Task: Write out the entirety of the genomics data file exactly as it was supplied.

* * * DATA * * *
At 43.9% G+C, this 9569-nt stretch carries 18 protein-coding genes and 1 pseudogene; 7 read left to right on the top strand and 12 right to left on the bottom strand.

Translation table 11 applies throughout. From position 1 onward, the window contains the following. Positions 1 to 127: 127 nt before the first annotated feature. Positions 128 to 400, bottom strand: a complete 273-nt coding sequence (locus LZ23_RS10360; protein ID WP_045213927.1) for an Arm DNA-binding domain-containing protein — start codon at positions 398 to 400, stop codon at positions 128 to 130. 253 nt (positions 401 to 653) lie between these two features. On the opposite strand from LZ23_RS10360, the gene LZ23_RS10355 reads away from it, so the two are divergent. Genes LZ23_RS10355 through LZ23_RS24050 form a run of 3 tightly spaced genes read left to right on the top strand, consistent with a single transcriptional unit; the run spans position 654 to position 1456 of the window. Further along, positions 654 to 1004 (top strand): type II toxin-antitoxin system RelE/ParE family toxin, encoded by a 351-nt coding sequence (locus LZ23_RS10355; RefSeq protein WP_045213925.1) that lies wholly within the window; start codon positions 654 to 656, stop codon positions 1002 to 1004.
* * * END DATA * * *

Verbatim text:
At 43.9% G+C, this 9569-nt stretch carries 18 protein-coding genes and 1 pseudogene; 7 read left to right on the top strand and 12 right to left on the bottom strand.

Translation table 11 applies throughout. From position 1 onward, the window contains the following. Positions 1 to 127: 127 nt before the first annotated feature. Positions 128 to 400, bottom strand: a complete 273-nt coding sequence (locus LZ23_RS10360; protein ID WP_045213927.1) for an Arm DNA-binding domain-containing protein — start codon at positions 398 to 400, stop codon at positions 128 to 130. 253 nt (positions 401 to 653) lie between these two features. On the opposite strand from LZ23_RS10360, the gene LZ23_RS10355 reads away from it, so the two are divergent. Genes LZ23_RS10355 through LZ23_RS24050 form a run of 3 tightly spaced genes read left to right on the top strand, consistent with a single transcriptional unit; the run spans position 654 to position 1456 of the window. Further along, positions 654 to 1004 (top strand): type II toxin-antitoxin system RelE/ParE family toxin, encoded by a 351-nt coding sequence (locus LZ23_RS10355; RefSeq protein WP_045213925.1) that lies wholly within the window; start codon positions 654 to 656, stop codon positions 1002 to 1004.